‘They Did A Lousy Job’: Teddy Atlas Unimpressed With Whyte And His Corner
Veteran trainer and expert analyst, Teddy Atlas was brutally honest in evaluating Dillian Whyte’s showing against the WBC world champion Tyson Fury at Wembley Stadium in London nearly two weeks ago.
Atlas, having trained the likes of Alexander Povetkin, Timothy Bradley, and Mike Tyson, wasn’t impressed with Whyte’s gameplan.
Fury used his size efficiently to his advantage, overpowering Whyte in the early rounds and eventually delivering a thumping uppercut to close the show.
Atlas slammed Whyte and his corner’s lack of preparation, arguing Whyte looked baffled and confused the whole time.
“Sometimes heavyweight title fights are overhyped, even the ones that sell out 94,000 seats at Wembley. The knockout saved it, the first thing I’d say is, as well prepared as Fury was and how he wound up looking, that’s how bad Dillian Whyte was, instead of talking about the push, what he should talk about is his lack of preparation for the style he’s facing. His corner, everyone who got paid, everybody who has a responsibility, everybody who’s part of that effort, they did a lousy job,” Atlas stated on his podcast.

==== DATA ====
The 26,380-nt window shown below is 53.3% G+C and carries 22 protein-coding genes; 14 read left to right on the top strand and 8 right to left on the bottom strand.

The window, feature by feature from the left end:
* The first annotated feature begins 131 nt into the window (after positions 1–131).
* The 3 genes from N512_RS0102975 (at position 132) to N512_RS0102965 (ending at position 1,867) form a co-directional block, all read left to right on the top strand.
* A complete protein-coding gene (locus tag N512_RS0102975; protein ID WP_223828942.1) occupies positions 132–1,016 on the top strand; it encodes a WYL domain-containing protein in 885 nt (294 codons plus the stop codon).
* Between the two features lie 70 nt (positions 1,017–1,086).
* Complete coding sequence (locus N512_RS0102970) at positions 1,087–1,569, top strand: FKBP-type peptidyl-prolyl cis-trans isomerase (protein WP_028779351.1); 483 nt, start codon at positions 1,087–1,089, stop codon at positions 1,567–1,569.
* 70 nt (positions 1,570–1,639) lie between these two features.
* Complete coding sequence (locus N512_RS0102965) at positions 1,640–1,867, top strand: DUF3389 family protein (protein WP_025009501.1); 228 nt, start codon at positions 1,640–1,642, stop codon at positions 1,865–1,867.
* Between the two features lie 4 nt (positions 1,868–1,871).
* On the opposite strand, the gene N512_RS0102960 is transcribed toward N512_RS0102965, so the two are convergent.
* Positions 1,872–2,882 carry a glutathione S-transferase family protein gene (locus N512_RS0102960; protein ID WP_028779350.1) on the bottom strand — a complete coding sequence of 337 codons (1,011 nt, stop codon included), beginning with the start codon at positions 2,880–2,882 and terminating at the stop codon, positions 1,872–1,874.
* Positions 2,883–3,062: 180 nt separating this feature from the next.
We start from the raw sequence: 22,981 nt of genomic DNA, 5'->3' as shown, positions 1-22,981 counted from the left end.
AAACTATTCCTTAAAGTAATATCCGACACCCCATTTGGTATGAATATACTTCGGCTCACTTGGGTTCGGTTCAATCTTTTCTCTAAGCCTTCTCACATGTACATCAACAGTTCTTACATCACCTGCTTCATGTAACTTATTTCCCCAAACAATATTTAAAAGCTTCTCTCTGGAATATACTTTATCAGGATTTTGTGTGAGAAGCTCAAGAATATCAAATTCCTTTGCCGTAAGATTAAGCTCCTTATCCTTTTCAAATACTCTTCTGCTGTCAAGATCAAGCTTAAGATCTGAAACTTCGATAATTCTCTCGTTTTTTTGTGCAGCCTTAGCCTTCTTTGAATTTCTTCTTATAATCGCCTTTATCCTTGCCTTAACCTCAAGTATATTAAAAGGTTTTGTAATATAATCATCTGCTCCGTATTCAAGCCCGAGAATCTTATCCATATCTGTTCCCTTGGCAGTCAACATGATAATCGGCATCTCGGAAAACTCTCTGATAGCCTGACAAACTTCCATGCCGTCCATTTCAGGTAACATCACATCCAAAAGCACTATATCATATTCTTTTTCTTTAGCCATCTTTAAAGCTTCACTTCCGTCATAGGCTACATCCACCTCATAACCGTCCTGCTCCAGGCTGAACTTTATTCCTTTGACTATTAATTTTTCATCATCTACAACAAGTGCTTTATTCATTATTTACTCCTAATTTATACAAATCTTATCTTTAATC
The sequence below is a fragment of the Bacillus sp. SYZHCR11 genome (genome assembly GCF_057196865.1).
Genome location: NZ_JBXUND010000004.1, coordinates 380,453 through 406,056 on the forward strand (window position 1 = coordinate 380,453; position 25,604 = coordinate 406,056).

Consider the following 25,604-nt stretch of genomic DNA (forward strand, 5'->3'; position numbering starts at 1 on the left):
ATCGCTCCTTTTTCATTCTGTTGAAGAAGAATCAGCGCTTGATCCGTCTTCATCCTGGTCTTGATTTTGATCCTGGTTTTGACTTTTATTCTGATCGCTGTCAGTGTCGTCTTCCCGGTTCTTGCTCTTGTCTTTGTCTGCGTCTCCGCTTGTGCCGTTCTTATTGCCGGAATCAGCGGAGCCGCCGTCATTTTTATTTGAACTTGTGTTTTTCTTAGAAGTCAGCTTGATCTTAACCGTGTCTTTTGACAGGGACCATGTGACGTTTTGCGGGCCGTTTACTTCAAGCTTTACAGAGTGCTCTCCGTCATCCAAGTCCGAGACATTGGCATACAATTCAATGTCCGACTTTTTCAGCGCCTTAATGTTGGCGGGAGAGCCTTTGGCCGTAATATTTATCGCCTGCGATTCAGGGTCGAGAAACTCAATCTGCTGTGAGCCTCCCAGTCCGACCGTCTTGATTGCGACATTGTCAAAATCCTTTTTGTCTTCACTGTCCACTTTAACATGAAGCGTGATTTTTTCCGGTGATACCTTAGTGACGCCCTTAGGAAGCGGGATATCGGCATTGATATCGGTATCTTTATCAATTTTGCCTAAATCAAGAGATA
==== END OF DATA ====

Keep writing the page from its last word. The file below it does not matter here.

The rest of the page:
Atlas, known for keeping things simple in the ring, highlighted the importance of jab which Whyte used rarely in the whole fight. While Fury fought behind his jab, keeping the fellow English man at bay.
“You got to use the jab when you got a guy dominating you with his jab. As Mike Tyson did with taller guys that had a longer jab, he moved his head and got inside of the longer jab and he out jabbed him with his jab, but you gotta be taught that stuff.
“He needed to use his jab to nullify the other guy, if not nullify it then at least keep it under control to at least keep Fury honest. He didn’t need to have a better jab, but he had to have a semblance of a jab to at least keep Fury from doing what he did, controlling the outside of the ring.”
Following the fight, Whyte complained that Fury had illegally pushed him to the canvas with his head hitting the mat after being badly staggered by the uppercut. Whyte demanded a rematch which like many, Atlas doesn’t entertain at all.
“[Fury] gets him up high, looking at the jab and getting his eyes fixated on that level, then he comes from below. It’s the first uppercut he threw all night. He had the discipline all night to wait until the right moment. In the sixth round after all the time went by, he chooses to come from below when his eyes were unable to adjust to the punch coming from down there. He never saw it coming which made it so impactful,” he added.